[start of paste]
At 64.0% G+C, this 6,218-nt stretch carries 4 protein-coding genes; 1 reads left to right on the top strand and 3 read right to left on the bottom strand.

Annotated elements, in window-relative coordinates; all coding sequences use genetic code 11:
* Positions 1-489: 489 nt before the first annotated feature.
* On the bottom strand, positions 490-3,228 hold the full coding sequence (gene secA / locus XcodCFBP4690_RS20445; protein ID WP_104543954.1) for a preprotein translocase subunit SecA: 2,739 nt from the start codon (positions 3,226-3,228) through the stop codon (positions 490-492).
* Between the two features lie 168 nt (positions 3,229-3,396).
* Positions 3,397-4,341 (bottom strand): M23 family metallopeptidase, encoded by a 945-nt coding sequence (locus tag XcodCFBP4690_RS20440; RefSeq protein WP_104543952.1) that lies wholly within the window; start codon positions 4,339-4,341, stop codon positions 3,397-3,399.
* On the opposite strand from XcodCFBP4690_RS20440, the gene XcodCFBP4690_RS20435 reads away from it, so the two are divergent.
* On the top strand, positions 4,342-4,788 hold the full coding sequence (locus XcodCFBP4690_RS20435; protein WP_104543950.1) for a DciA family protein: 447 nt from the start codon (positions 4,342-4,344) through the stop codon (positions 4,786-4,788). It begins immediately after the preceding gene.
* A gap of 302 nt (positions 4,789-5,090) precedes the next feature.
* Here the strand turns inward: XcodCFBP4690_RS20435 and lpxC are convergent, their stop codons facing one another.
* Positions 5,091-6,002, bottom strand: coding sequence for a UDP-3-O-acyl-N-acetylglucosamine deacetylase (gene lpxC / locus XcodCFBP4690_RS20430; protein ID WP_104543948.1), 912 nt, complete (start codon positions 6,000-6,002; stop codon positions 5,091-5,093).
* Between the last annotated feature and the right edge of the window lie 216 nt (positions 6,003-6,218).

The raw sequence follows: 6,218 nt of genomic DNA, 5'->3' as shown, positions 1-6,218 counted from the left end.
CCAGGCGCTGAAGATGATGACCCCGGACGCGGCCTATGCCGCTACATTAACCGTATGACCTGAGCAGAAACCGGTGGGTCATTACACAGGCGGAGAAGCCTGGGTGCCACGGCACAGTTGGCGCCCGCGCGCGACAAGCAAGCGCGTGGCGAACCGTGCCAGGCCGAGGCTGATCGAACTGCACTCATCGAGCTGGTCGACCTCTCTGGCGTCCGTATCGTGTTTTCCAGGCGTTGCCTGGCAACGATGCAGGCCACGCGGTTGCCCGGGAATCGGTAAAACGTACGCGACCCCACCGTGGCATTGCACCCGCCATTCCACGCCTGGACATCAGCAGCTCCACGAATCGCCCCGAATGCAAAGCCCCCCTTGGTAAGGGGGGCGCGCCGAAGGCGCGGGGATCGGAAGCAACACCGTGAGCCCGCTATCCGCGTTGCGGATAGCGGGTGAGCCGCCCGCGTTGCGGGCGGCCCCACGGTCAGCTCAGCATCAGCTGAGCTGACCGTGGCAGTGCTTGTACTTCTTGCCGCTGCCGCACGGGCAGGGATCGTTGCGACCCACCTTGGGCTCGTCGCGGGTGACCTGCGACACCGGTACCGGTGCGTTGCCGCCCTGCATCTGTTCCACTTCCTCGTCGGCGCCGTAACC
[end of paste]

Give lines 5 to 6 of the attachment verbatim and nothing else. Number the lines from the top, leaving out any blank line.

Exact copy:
* Between the two features lie 168 nt (positions 3,229-3,396).
* Positions 3,397-4,341 (bottom strand): M23 family metallopeptidase, encoded by a 945-nt coding sequence (locus tag XcodCFBP4690_RS20440; RefSeq protein WP_104543952.1) that lies wholly within the window; start codon positions 4,339-4,341, stop codon positions 3,397-3,399.